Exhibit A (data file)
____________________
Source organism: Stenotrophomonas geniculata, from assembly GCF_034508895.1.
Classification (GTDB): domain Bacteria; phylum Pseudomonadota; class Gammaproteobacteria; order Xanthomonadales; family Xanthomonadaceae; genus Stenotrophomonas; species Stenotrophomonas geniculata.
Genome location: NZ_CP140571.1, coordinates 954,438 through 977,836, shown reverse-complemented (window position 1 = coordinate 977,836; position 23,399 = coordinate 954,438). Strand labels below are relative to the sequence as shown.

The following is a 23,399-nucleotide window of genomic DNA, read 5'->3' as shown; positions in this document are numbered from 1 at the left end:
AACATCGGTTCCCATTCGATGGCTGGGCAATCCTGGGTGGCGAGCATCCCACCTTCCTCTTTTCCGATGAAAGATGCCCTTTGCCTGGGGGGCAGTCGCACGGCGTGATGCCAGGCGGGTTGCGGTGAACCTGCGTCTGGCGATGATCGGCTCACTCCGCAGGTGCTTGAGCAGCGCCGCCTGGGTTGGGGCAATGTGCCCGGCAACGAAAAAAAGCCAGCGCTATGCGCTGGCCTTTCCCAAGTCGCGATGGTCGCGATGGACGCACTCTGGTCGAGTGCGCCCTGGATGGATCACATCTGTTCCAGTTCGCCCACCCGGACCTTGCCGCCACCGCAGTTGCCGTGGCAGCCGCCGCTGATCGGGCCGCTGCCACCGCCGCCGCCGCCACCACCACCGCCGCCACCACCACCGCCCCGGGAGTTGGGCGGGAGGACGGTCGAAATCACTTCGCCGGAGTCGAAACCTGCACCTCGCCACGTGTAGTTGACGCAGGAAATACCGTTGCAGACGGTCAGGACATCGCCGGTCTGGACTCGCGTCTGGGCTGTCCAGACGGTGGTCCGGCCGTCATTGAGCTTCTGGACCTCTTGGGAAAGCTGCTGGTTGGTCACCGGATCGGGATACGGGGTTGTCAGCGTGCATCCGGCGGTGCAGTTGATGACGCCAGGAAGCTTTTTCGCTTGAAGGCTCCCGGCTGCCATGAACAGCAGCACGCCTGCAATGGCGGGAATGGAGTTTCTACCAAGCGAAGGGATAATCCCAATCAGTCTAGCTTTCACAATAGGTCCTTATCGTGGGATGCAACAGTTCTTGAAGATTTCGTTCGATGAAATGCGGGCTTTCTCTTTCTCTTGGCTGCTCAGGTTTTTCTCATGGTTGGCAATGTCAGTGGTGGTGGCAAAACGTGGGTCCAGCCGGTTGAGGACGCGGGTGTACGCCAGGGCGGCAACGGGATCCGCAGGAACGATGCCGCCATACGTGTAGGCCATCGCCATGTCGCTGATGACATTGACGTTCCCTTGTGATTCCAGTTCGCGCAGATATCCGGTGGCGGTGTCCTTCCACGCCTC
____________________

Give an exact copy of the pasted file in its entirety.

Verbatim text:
Source organism: Stenotrophomonas geniculata, from assembly GCF_034508895.1.
Classification (GTDB): domain Bacteria; phylum Pseudomonadota; class Gammaproteobacteria; order Xanthomonadales; family Xanthomonadaceae; genus Stenotrophomonas; species Stenotrophomonas geniculata.
Genome location: NZ_CP140571.1, coordinates 954,438 through 977,836, shown reverse-complemented (window position 1 = coordinate 977,836; position 23,399 = coordinate 954,438). Strand labels below are relative to the sequence as shown.

The following is a 23,399-nucleotide window of genomic DNA, read 5'->3' as shown; positions in this document are numbered from 1 at the left end:
AACATCGGTTCCCATTCGATGGCTGGGCAATCCTGGGTGGCGAGCATCCCACCTTCCTCTTTTCCGATGAAAGATGCCCTTTGCCTGGGGGGCAGTCGCACGGCGTGATGCCAGGCGGGTTGCGGTGAACCTGCGTCTGGCGATGATCGGCTCACTCCGCAGGTGCTTGAGCAGCGCCGCCTGGGTTGGGGCAATGTGCCCGGCAACGAAAAAAAGCCAGCGCTATGCGCTGGCCTTTCCCAAGTCGCGATGGTCGCGATGGACGCACTCTGGTCGAGTGCGCCCTGGATGGATCACATCTGTTCCAGTTCGCCCACCCGGACCTTGCCGCCACCGCAGTTGCCGTGGCAGCCGCCGCTGATCGGGCCGCTGCCACCGCCGCCGCCGCCACCACCACCGCCGCCACCACCACCGCCCCGGGAGTTGGGCGGGAGGACGGTCGAAATCACTTCGCCGGAGTCGAAACCTGCACCTCGCCACGTGTAGTTGACGCAGGAAATACCGTTGCAGACGGTCAGGACATCGCCGGTCTGGACTCGCGTCTGGGCTGTCCAGACGGTGGTCCGGCCGTCATTGAGCTTCTGGACCTCTTGGGAAAGCTGCTGGTTGGTCACCGGATCGGGATACGGGGTTGTCAGCGTGCATCCGGCGGTGCAGTTGATGACGCCAGGAAGCTTTTTCGCTTGAAGGCTCCCGGCTGCCATGAACAGCAGCACGCCTGCAATGGCGGGAATGGAGTTTCTACCAAGCGAAGGGATAATCCCAATCAGTCTAGCTTTCACAATAGGTCCTTATCGTGGGATGCAACAGTTCTTGAAGATTTCGTTCGATGAAATGCGGGCTTTCTCTTTCTCTTGGCTGCTCAGGTTTTTCTCATGGTTGGCAATGTCAGTGGTGGTGGCAAAACGTGGGTCCAGCCGGTTGAGGACGCGGGTGTACGCCAGGGCGGCAACGGGATCCGCAGGAACGATGCCGCCATACGTGTAGGCCATCGCCATGTCGCTGATGACATTGACGTTCCCTTGTGATTCCAGTTCGCGCAGATATCCGGTGGCGGTGTCCTTCCACGCCTC